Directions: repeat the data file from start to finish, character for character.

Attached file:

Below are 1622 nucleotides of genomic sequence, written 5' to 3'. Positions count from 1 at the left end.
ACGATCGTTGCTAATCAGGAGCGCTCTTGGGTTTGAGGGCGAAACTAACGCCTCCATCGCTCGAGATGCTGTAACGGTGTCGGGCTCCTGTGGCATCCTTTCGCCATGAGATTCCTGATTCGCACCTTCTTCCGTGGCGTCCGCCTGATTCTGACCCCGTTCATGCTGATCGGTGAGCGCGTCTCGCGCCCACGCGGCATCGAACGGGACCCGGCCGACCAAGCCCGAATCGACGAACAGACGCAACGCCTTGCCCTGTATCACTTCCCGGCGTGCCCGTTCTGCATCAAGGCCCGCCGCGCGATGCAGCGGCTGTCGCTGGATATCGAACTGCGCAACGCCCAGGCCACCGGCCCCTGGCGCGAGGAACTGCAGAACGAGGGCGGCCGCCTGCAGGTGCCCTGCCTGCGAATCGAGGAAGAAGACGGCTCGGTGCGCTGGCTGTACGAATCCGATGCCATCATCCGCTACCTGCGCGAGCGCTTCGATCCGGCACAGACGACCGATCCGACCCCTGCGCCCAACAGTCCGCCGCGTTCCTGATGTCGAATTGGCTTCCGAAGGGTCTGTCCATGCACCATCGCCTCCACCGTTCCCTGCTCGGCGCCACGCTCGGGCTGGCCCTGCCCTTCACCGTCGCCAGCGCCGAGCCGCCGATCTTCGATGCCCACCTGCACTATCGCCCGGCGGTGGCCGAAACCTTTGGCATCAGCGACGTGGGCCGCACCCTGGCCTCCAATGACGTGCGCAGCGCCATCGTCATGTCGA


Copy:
Below are 1622 nucleotides of genomic sequence, written 5' to 3'. Positions count from 1 at the left end.
ACGATCGTTGCTAATCAGGAGCGCTCTTGGGTTTGAGGGCGAAACTAACGCCTCCATCGCTCGAGATGCTGTAACGGTGTCGGGCTCCTGTGGCATCCTTTCGCCATGAGATTCCTGATTCGCACCTTCTTCCGTGGCGTCCGCCTGATTCTGACCCCGTTCATGCTGATCGGTGAGCGCGTCTCGCGCCCACGCGGCATCGAACGGGACCCGGCCGACCAAGCCCGAATCGACGAACAGACGCAACGCCTTGCCCTGTATCACTTCCCGGCGTGCCCGTTCTGCATCAAGGCCCGCCGCGCGATGCAGCGGCTGTCGCTGGATATCGAACTGCGCAACGCCCAGGCCACCGGCCCCTGGCGCGAGGAACTGCAGAACGAGGGCGGCCGCCTGCAGGTGCCCTGCCTGCGAATCGAGGAAGAAGACGGCTCGGTGCGCTGGCTGTACGAATCCGATGCCATCATCCGCTACCTGCGCGAGCGCTTCGATCCGGCACAGACGACCGATCCGACCCCTGCGCCCAACAGTCCGCCGCGTTCCTGATGTCGAATTGGCTTCCGAAGGGTCTGTCCATGCACCATCGCCTCCACCGTTCCCTGCTCGGCGCCACGCTCGGGCTGGCCCTGCCCTTCACCGTCGCCAGCGCCGAGCCGCCGATCTTCGATGCCCACCTGCACTATCGCCCGGCGGTGGCCGAAACCTTTGGCATCAGCGACGTGGGCCGCACCCTGGCCTCCAATGACGTGCGCAGCGCCATCGTCATGTCGA